Inverted image of the above page —

'Chance, Luck and Destiny' by Peter Dickinson, page 34

See also, from the date of Dickinson's death, a post on
"A Fight for the Soul…" and a post on the symbol "S."

Of interest too are some remarks related to today's earlier post,
"Hint of Reality" 

Wednesday, July 15, 2015

New Horizons

Filed under: General — Tags: , — m759 @ 3:15 PM

"We have the answer to all your fears
It's short, it's simple, it's crystal clear"

See as well last night's Midnight Review.

Friday, March 16, 2012

For the Clueless

Filed under: General — Tags: — m759 @ 7:11 AM

"And she provided him besides with a ball of thread,
bidding him to fasten the end of it to the entrance
of the Labyrinth, and unwind it as he went in, that
it might serve him as a clue to find his way out again."

— "Theseus and Ariadne," by Charles Morris

From "Ariadne's Clue," a post of March 1 last year—

http://www.log24.com/log/pix11/110301-DeathlyHallows759.jpg

The Watson here is not Emma, but Victor—

http://www.log24.com/log/pix12/120316-Watson7detail.jpg

Tuesday, December 27, 2011

Getting with the Program

Filed under: General,Geometry — Tags: , — m759 @ 4:28 AM

Stanley Fish in The New York Times  yesterday evening—

IMAGE- Stanley Fish, 'The Old Order Changeth,' Boxing Day, 2011

From the MLA program Fish discussed—

IMAGE- MLA session, 'Defining Form,' chaired by Colleen Rosenfeld of Pomona College

Above: An MLA session, “Defining Form,” led
by Colleen Rosenfeld of Pomona College

An example from Pomona College in 1968—

IMAGE- Triangular models of small affine and projective finite geometries

The same underlying geometries (i.e., “form”) may be modeled with
a square figure and a cubical figure rather than with the triangular
figures of 1968 shown above.

See Finite Geometry of the Square and Cube.

Those who prefer a literary approach to form may enjoy the recent post As Is.
(For some context, see Game of Shadows.)

Sunday, December 18, 2011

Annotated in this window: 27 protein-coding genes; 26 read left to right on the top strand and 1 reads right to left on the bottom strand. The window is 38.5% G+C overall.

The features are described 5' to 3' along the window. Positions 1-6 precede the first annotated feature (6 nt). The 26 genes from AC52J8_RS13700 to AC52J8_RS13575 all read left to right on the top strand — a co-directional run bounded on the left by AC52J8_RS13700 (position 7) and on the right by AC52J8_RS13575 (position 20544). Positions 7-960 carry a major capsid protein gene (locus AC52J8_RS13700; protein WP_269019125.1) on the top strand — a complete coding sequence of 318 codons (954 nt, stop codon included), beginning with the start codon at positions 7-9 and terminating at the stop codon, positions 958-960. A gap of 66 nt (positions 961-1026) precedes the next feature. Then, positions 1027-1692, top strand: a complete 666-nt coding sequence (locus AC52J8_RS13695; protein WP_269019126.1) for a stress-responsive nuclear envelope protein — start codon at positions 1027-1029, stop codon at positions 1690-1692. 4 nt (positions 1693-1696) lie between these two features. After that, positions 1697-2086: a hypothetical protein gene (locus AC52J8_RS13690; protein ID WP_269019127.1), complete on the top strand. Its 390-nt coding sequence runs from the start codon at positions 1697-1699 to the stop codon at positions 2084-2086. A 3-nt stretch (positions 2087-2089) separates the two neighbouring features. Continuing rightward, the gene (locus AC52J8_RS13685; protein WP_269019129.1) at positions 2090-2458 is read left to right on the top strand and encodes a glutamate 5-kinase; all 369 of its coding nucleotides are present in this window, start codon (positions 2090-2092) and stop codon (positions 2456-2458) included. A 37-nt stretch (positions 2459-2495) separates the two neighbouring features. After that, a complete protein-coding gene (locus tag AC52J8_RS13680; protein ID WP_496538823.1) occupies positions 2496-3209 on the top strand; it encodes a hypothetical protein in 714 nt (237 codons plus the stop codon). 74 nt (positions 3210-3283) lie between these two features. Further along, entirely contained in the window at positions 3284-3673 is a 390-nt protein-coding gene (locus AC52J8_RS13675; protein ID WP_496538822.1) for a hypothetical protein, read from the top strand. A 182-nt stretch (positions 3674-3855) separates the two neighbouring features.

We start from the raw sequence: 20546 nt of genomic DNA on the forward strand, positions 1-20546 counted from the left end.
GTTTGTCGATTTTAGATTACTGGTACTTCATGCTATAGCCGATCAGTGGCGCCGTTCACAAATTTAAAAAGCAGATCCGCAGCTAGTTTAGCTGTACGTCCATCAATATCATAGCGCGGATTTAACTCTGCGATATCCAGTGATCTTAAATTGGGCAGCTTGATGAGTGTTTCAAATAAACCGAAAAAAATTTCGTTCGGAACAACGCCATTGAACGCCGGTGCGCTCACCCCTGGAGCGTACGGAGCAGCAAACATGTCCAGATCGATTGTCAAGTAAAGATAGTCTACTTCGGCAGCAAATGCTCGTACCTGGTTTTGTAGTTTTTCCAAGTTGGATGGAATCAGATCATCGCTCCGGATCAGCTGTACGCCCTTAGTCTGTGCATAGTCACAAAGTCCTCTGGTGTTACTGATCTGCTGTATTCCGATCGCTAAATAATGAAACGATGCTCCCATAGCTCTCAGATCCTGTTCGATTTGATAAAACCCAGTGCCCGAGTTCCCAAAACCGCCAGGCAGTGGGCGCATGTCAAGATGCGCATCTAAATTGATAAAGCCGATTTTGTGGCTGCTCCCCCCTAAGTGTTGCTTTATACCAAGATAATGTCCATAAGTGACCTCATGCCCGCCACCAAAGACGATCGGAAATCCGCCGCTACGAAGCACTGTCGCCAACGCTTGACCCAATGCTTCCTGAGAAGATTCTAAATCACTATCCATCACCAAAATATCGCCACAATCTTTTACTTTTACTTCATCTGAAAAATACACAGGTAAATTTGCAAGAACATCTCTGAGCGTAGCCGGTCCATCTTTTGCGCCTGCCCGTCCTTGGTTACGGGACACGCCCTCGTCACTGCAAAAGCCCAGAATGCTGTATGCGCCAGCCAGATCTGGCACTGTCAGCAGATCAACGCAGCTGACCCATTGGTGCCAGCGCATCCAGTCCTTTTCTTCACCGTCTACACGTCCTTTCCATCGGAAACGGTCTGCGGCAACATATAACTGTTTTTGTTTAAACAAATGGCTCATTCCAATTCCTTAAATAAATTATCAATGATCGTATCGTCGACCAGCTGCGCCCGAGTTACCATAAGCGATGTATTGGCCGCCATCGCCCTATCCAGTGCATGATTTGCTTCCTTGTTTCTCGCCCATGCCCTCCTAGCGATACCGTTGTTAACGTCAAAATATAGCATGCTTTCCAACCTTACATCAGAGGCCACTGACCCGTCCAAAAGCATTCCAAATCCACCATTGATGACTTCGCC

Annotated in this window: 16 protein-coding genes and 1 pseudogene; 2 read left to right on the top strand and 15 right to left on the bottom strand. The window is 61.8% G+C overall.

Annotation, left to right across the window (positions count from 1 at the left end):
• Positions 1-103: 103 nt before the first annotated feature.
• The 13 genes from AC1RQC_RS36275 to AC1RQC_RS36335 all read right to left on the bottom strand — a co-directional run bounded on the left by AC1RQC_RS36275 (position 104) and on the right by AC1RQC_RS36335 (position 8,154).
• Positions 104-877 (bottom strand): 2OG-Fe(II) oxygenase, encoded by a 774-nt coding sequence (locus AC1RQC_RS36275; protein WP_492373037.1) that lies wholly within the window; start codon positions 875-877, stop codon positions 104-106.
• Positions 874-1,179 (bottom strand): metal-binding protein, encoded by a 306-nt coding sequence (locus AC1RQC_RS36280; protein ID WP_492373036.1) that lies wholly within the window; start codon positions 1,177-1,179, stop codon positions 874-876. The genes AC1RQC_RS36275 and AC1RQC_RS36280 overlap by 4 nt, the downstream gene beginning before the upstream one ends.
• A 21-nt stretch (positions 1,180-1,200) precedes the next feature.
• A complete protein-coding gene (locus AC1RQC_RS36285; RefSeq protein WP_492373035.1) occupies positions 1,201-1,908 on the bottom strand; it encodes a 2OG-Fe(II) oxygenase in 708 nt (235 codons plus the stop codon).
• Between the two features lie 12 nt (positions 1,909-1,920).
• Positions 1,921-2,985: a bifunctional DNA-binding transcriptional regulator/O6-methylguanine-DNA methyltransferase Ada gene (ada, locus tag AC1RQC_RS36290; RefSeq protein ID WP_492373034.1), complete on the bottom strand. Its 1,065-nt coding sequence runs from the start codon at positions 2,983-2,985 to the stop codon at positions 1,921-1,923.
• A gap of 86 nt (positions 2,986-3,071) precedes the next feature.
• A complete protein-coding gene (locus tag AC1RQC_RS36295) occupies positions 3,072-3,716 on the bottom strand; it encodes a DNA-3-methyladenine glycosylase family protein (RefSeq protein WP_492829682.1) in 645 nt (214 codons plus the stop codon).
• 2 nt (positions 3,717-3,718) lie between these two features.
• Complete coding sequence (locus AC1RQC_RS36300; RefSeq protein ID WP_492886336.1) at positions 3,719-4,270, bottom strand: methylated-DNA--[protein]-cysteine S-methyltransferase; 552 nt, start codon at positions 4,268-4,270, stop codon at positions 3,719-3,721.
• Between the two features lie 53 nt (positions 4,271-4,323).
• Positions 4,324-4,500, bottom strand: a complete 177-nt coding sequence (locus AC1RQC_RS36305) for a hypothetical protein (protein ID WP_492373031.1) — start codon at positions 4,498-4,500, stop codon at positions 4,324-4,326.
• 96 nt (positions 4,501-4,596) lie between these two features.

Closure

Filed under: General — Tags: — m759 @ 12:00 PM

Christopher Hitchens on J. K. Rowling—

“We must not let in daylight upon magic,” as Walter Bagehot remarked in another connection, and the wish to have everything clarified is eventually self-defeating in its own terms. In her correct determination to bring down the curtain decisively, Rowling has gone further than she should, and given us not so much a happy ending as an ending which suggests that evil has actually been defeated (you should forgive the expression) for good.

Greater authors— Arthur Conan Doyle most notably— have been in the same dilemma when seeking closure. And, like Conan Doyle, Rowling has won imperishable renown for giving us an identifiable hero and a fine caricature of a villain, and for making a fictional bit of King’s Cross station as luminous as a certain address on nearby Baker Street. It is given to few authors to create a world apart, and to populate it as well as illustrate it in the mind.

"A fictional bit of King's Cross Station"—

Throughout the series, Harry has traveled to King's Cross Station, either to depart for Hogwarts or return to London on the Hogwarts Express. The station has always symbolized the crossroad between the Muggle world and the Wizarding realm and Harry's constant shuffling between, and his conflict with, the two extremes. As Harry now finds himself at a transition point between life and death, it is purely to be expected that he would see it within his own mind as a simulacrum of that station. And though Dumbledore assures Harry that he (Harry) is not actually dead, it seems Harry can choose that option if he so wishes. Harry has literally and figuratively been stripped bare, and must decide either to board a train that will transport him to the "other side", or return to the living world…. — Wikibooks.org